VR: Over-Hyped or Just Getting Started?

by dhiram

One of the latest fads to hit the market is virtual reality, or VR. VR enables users to escape from mundane realities and enter a 3-D form of storytelling that unfolds right before their eyes. While new VR devices have flooded the market in an attempt to gain a viable audience, it’s estimated that only 11.4 million Americans took the plunge and purchased a new VR system in 2016. Is VR really worth the hype? Or, will it simply fizzle out like the VR of the ’90s?

What Is VR?
Simply put, VR is a technology that mixes 3-D graphics to fool our perceptions of dimension, depth, and motion in order to create a lifelike display. This is possible by having the user wear a headset that completely covers the eyes to block out all other influences. For full immersion, users can also wear headphones so that they aren’t distracted by sounds around them.

Leaders in VR Technology
All of the main electronic manufacturing companies have taken advantage of this latest craze by putting their own spin on a VR device. As of now, the Samsung Gear VR, HTC Vive, PlayStation VR, and Google Cardboard are some of the most popular headsets on the market. While the Gear VR and the HTC Vive rely on high-end features to pull in users, the Google Cardboard is as simple as its name suggests, constructed entirely of a piece of heavy-duty cardboard.

In fact, such a wide discrepancy in price and construction may be one reason why VR has become so controversial in recent years.

Pros of VR
With the power of VR, storytellers will now have a new medium to play with. There is limitless potential for video games, films, and documentaries, as they will be able to completely engage and manipulate the viewer. In addition to entertainment, VR could be used for many other scenarios, such as real-life training for law enforcement, doctors, pilots, soldiers, and more. Even better, it could allow disabled people to experience a full and vibrant life that they might not otherwise have the chance to live.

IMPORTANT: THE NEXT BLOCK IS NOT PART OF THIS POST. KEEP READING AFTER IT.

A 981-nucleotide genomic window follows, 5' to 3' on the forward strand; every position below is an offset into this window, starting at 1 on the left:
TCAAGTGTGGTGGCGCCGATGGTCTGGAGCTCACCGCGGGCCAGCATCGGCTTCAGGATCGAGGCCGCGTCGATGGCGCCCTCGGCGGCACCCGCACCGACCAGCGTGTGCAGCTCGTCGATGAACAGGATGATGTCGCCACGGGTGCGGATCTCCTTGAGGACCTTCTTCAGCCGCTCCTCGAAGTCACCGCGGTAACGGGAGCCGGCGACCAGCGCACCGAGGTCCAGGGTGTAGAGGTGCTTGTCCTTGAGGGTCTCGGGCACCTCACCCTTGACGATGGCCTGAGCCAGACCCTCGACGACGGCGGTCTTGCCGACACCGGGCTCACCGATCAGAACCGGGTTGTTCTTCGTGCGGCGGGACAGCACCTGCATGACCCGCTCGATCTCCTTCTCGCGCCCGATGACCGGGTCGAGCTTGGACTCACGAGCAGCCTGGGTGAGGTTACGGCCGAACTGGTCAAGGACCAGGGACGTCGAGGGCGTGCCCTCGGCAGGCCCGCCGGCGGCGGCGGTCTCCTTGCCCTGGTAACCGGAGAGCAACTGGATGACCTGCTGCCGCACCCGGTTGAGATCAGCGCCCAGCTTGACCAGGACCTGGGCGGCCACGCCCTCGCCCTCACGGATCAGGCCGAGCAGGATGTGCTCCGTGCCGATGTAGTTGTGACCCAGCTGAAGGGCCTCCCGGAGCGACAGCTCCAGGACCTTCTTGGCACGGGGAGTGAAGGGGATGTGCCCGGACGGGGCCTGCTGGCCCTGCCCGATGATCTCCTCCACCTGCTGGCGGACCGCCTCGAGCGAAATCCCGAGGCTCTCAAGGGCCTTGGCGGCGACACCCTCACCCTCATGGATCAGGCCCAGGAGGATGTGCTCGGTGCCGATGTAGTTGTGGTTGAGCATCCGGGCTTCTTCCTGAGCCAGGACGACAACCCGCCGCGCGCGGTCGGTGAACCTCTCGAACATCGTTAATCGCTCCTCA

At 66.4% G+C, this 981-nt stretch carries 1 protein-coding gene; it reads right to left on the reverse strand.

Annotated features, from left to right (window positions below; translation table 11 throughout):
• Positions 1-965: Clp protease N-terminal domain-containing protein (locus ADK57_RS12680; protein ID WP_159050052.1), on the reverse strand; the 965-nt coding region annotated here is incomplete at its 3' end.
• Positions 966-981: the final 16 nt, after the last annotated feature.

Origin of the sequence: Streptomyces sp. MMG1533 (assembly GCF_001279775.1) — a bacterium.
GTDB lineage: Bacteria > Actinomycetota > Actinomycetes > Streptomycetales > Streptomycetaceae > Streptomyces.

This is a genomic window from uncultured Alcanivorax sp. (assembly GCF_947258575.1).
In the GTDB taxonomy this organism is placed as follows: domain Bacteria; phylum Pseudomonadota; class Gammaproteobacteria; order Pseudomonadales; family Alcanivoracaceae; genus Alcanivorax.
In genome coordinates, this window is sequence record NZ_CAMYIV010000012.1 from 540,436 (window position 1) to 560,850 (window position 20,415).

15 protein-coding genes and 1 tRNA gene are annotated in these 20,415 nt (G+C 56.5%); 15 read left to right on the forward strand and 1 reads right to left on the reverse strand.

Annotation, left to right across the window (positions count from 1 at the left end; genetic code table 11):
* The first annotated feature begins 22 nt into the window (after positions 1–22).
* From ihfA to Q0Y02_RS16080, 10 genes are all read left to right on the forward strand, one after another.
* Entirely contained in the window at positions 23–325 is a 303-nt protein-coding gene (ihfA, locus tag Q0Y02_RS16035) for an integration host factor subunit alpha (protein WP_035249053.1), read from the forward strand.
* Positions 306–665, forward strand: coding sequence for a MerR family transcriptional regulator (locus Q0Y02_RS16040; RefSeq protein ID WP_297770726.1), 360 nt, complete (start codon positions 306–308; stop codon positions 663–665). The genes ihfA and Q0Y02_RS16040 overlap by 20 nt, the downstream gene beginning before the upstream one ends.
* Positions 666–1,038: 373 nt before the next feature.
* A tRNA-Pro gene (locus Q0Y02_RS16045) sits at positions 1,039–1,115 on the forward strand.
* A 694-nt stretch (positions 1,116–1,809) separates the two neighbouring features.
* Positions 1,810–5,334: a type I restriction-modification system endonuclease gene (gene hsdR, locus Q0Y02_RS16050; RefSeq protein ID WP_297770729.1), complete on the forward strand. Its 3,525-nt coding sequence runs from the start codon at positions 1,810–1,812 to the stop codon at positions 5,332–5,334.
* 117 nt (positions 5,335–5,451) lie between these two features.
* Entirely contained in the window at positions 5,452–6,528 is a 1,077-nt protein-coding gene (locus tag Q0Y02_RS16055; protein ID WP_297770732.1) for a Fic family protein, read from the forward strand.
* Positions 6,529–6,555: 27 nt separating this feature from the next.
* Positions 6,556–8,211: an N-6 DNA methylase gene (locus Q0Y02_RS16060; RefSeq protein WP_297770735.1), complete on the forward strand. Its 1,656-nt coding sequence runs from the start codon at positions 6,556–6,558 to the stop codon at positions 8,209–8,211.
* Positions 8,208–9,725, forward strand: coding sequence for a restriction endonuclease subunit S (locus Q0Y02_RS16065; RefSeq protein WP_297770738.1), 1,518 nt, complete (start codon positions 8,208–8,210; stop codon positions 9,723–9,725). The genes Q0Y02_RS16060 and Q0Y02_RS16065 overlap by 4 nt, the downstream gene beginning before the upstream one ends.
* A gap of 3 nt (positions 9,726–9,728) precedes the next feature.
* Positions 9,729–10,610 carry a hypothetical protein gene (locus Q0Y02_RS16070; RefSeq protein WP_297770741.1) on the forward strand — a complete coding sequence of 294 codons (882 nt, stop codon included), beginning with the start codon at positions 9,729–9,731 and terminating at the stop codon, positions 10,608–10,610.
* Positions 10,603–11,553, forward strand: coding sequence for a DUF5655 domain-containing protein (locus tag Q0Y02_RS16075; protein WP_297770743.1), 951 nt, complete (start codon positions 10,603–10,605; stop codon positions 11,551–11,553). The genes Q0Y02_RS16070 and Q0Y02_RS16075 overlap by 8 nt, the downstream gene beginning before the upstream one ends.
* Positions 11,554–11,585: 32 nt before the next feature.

Perhaps most convenient of all is how most people use VR sets. In most cases, the VR headset is controlled by a mobile phone, such as the Samsung Galaxy S7 smartphone from T-Mobile. This means that all you have to do is choose a video, press play, and watch the world around you transform. There are no troublesome wires or large machines to connect.

Cons of VR
While there are some affordable solutions out there, such as the Google Cardboard, most heftier VR systems have a much higher price tag that might scare away some buyers. Additionally, some units are heavy and require you to physically place your phone inside the unit, making them cumbersome to wear on your face.

Sadly, while there’s interest in VR, there’s not currently a lot of content available for the technology. Old films and videos require different production standards, and because of that, there are not that many experienced content creators in the field. Once artists create more content, some experts fear that people may become addicted to the virtual world and spend more time inside it than they do in the real world.

What the Future of VR Holds
Despite VR’s limitations, trends only suggest that the number of people who own VR headsets will increase. In 2016, about six percent of the population over 18 years of age invested in a VR headset. Experts expect that number to jump to 16 percent by the end of 2017 and 27 percent by the end of 2018. Still not sold? These numbers are strikingly similar to ownership statistics of the iPhone in 2009, two years after Apple launched it.

While it does look like VR has some kinks it needs to work out, it’s still a cool technology that will only get better as time passes. Hopefully, it will be able to overcome these hurdles and become a staple in the arsenal of modern technologies.